Next step is to hire an attorney and file for divorce, if that is what you want.
Legal disclaimer: In accordance with the Avvo community guidelines, this communication does not constitute "legal advice", nor does it form an attorney-client relationship.
As has been previously said on topics of this level of importance .... some questions here can be quickly, easily, and accurately answered. Others cry out for getting a professional legal opinion and a formal consultation with an attorney who specializes in Family Law. You're in that second category. -... skipping a consult is the very definition of being "penny wise / pound foolish."
You have the right to child support (assuming the child is with you), probably to term alimony, and to some share of the marital assets (and debts) if there are any. This is really way too sensitive a question to post here - you need a consult. Many attorneys offer a free one and can explain all your rights and options, including getting a retainer "from him" by tapping marital assets subject to distribution.
IF YOU LIKE THIS ANSWER AND APPRECIATE THE TIME IT TOOK TO WRITE IT, PLEASE SELECT IT AS "BEST ANSWER." Thanks. The above is said without seeing your case file and without my understanding the entirety of the facts of your case. Depending on those facts, the above information be may incomplete or may be completely inaccurate. The above is intended as general information only based on what you described and not as legal advice. I advise you to consult with counsel who may be able to provide better information commensurate with a better understanding of your situation.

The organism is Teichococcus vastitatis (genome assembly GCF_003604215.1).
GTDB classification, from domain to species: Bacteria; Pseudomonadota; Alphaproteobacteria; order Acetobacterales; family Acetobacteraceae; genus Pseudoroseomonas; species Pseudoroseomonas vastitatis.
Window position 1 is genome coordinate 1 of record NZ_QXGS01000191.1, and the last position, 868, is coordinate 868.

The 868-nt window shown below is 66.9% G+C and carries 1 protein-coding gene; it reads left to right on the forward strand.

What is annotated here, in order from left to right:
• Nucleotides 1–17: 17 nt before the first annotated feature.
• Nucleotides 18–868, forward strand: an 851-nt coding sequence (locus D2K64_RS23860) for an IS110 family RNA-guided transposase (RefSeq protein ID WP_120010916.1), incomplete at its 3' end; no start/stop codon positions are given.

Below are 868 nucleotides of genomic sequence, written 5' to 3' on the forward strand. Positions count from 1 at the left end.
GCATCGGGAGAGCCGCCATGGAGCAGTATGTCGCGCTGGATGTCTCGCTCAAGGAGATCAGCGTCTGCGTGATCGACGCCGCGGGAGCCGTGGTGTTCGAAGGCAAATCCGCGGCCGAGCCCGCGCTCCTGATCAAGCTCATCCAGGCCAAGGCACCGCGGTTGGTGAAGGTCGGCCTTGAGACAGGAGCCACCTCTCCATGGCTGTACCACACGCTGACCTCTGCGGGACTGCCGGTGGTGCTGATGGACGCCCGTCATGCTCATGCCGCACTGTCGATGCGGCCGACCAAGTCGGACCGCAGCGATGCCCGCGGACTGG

The assets obtained during your marriage belong to both of you, not just him. You need to consult with an attorney to learn of your rights.
You should speak to an attorney so that you and the attorney can plan for your husband to pay support for you and your child.
DISCLAIMER This answer is provided for educational purposes only. By using or participating in this site you agree and understand that there is no attorney client privilege between you and the attorney responding. This site cannot be used as a substitute for competent legal advice from a licensed attorney that practices law in the State where this offense is charged; and, who has experience in the area of law you are asking questions about and with whom you would have an attorney client relationship. The law changes frequently and varies from jurisdiction to jurisdiction. The information and materials provided are general in nature, and may not apply to a specific factual or legal circumstance described in the question, or in the State where this charge is filed
Sign up to receive a 10-part series of useful information and legal advice about the divorce process.